1. (orig. US) involved with, concerned about, believing in.
|Iron Man 22: The fans are behind him, in spite of his colour.|
|We are the People Our Parents Warned Us Against 89: I’m behind everything, grass, acid, STP, speed, alcohol.|
|Thumb Tripping (1971) 93: The others weren’t into methedrine [...] They were behind dex.|
|Serial 9: People were getting behind marriage again.|
|Runnin’ Down Some Lines 229: behind 1. Because of. 2. Involved with, in sympathy with.|
2. (US black) as a result of, as a consequence of, in reference to.
|Corner Boy 39: I’d get mad behind anybody goofing over you.|
|On the Yard (2002) 107: I even got religion once. I steady schemed on that church [...] Domino, they gave me a parole behind it.|
|After Hours 13: Only junk comin’ in is [...] behind them spook Air Force sergeants from Nam.|
|Muscle for the Wing 53: I don’t like the way I talk behind that shit.|
|Hard Candy (1990) 162: The guys who bet with us thought we got lucky behind an OD.|
|Corner (1998) 179: By Fran’s reckoning [he] should still be locked up behind that charge.|
|Shame the Devil 105: You got no bank account, Lonnie, so don’t be frontin’ behind that shit.|
|Wire ser. 1 ep. 2 [TV script] It’s wrong, you know, that they lost their daddy behind what happened.‘The Detail’|
|Life 487: You couldn’t tour behind a record like the old days.|
3. (orig. US) in full understanding of.
|Hippie Trip 191: He should leave because he’s not behind it enough to stay.|
|Underground Dict. (1972).|
|implied in get behind|
4. (orig. US) excited by, obsessed with.
|Queens’ Vernacular 110: in love with a person [...] hung up behind one (‘You’re only hung up behind him because he has tattoos on his tool.’).|
|Angel Dust 78: Getting ‘fucked up’ (very high and rowdy) (‘behind’) on a drug.et al.|
1. (US) to start smoking or drinking.
|Log of Commodore Rollingpin 15: Dennis soon found himself stationed behind ten cents’ worth of a two-bit Havana [HDAS].|
|Playboy Feb. 29: Get behind an A & C Grenadier [i.e. a cigar] [HDAS].|
2. to make a commitment to an idea, a job, a person etc.
|N.-Y. Trib. 20 Sept. n.p.: Irrespective of party, good citizens should get behind candidates who are clean and honest [DA].|
|Gentleman of Leisure 19: The minimum in an institution is nine months, but the superintendent and the supervisor got behind me and I only stayed for four.|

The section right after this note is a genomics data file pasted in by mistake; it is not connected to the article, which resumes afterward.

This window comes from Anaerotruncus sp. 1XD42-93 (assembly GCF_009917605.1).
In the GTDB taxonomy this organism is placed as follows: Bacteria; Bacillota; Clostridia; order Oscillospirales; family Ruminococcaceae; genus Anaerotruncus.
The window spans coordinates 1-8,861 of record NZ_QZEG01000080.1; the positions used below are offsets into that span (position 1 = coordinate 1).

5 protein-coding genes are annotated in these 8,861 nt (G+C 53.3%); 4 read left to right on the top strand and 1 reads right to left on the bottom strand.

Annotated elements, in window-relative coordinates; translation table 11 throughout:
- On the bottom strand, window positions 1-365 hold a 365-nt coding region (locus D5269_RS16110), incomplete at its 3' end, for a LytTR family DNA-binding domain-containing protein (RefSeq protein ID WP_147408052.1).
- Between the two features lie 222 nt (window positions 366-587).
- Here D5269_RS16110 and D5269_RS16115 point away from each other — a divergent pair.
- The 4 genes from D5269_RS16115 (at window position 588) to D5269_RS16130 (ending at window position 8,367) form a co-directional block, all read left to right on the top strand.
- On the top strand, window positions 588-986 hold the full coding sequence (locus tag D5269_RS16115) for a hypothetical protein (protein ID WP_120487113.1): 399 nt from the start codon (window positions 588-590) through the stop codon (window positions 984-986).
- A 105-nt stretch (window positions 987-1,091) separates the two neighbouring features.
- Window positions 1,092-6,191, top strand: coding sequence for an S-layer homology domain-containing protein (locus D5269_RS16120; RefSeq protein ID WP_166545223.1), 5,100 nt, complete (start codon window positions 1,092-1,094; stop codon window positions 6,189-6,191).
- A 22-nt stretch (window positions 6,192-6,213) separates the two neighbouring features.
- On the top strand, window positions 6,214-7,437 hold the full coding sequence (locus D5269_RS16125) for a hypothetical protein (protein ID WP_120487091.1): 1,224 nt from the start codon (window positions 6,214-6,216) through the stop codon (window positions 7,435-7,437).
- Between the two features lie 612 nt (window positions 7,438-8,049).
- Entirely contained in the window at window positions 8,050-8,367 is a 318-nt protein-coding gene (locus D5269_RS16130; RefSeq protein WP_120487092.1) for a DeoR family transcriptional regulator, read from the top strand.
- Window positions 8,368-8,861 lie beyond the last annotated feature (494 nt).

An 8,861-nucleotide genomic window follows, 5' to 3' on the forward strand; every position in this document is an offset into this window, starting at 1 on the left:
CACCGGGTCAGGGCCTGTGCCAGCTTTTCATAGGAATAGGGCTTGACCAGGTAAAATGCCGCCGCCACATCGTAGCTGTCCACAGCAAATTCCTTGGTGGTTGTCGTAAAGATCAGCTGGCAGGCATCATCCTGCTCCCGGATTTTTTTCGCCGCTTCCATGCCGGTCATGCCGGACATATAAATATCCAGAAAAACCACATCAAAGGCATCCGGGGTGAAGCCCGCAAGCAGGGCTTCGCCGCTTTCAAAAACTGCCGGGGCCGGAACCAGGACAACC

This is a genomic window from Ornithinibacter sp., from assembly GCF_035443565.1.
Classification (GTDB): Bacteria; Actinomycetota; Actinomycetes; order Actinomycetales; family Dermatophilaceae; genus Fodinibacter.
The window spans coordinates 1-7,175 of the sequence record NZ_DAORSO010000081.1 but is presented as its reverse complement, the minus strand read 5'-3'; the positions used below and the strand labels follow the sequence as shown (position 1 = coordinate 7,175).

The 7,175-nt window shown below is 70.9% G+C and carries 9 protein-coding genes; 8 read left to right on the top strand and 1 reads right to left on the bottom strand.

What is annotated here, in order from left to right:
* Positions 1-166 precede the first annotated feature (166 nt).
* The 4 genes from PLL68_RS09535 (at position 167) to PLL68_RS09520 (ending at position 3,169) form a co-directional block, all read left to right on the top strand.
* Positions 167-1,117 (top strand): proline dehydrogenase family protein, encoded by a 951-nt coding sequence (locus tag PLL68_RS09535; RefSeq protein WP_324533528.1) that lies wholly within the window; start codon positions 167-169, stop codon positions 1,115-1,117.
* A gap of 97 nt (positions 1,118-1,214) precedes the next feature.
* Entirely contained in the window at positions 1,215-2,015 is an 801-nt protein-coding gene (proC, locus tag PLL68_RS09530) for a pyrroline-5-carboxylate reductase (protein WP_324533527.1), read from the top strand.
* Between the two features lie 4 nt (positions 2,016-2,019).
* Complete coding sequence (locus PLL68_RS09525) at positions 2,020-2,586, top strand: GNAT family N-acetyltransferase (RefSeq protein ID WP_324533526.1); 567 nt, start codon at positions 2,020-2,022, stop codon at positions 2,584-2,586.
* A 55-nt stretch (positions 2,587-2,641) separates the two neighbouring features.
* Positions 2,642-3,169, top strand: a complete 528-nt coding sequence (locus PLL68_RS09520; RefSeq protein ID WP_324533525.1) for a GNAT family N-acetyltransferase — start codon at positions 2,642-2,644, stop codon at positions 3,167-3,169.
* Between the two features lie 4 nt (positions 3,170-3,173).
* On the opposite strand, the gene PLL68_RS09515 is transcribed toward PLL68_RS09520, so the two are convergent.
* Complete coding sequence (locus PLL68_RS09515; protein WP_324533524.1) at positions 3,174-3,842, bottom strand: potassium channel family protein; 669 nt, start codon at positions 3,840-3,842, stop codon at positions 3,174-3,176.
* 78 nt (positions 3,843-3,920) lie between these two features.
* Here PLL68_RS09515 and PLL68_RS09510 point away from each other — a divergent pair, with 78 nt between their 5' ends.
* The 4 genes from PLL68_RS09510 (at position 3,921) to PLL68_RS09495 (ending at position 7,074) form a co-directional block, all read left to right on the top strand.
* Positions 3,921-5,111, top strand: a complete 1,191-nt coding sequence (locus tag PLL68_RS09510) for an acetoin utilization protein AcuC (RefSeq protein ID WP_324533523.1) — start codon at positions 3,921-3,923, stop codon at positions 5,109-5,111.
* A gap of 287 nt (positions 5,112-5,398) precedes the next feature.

|Serial 16: She ‘couldn’t get behind one-hour lunch breaks’.|
|Runnin’ Down Some Lines 239: get behind 1. Get involved with. 2. Get interested in.|
3. (also groove behind) to understand, to enjoy, to appreciate [groove v. (2)].
|Snakes (1971) 33: I be’s groovin behind what’s swishin round up in my dome, dig it?|
|Serial 90: Wait till you taste Melior [...] You won’t be able to get behind Chex any more.|
|Union Dues (1978) 277: You get behind what I’m sayin’?|
|In La-La Land We Trust (1999) 154: Some jerkoff wanting footage of his woman getting fucked and having it off with another woman. So, all right, she could get behind that.|
|Frank Sinatra in a Blender [ebook] Frank was just expressing himself and that was an idea I could get behind.|
|Finders Keepers (2016) 29: I could get behind some of those peanut butter crackers.|
SE in slang uses
(US) to any extent, under any circumstances; usu. in phr. I wouldn’t trust (someone) behind a dime.
|On Language 18 Jan. [synd. col.] Behind a dime, absolutely anywhere, as in ‘I wouldn’t trust him behind a dime.’.|
see back of God speed under back adv.
(UK prison) locked up in solitary confinement; also as an order, behind your doors! get into your cell!
|Frying-Pan 103: Any daft trivial thing I can think of [...] to make sure I’m not behind my own door before everyone else is.|
|Inside 36: Every officer in the place threw themselves into the mêlée, screaming Behind your doors!|
|Layer Cake 274: You’re doing life plus twenty, hard time, behind the door.|
out of date, out of fashion, not up with the latest situation.
|Passing Eng. of the Victorian Era.|
(W.I.) begging, harassing, pressurizing.
|Dict. Carib. Eng. Usage.|
(orig. US black) old-fashioned, passé.
|Hand-made Fables 256: Evidently you are behind the Parade.|
a phr. describing anyone in authority, esp. a police officer or prison warder.
|in Little Legs 192: behind the ramp someone in authority; prison officers; housing officers; policemen behind a reception desk – the ramp is the obstacle between them and the citizen.|
(US black) a drug seller’s place of business, thus the weighing and selling of the drug.
|(con. 1982–6) Cocaine Kids (1990) 18: I know I fucked up and made some vicious mistakes when I was behind the scale.|
|Crackhouse 82: One night I went and there was this little kid behind the scale who I didn’t know. [Ibid. ] 146: behind the scale – weighing and selling cocaine.|
|ONDCP Street Terms 3: Behind the scale — To weigh and sell cocaine.|
(US Und.) in prison.
|(con. 1960s) Black Gangster (1991) 20: No way for [...] you to go behind the walls [...] without being touched up.|
|Hard Candy (1990) 10: he man who helped raise me inside the walls.|
|Prison Sl. 5: Behind the Walls Almost every maximum security prison has a concrete or brick wall, ranging in height from 25 to 40 feet surrounding the prison grounds. These prisons are known as the walls. Inmates in these institutions are referred to as being in the walls or behind the walls.|
|Hell to Pay 116: He didn’t want to go down on something as mundane as grand theft. A charge like that was a bitch charge, and it bought you no respect inside the walls.|
|What It Was 108: You get inside those walls, you learn.(con. 1972)|
(US black) to argue with something, to contradict the facts.
|Novels and Stories (1995) 1001: You can’t go behind a fact like that.‘Story in Harlem Sl.’ in|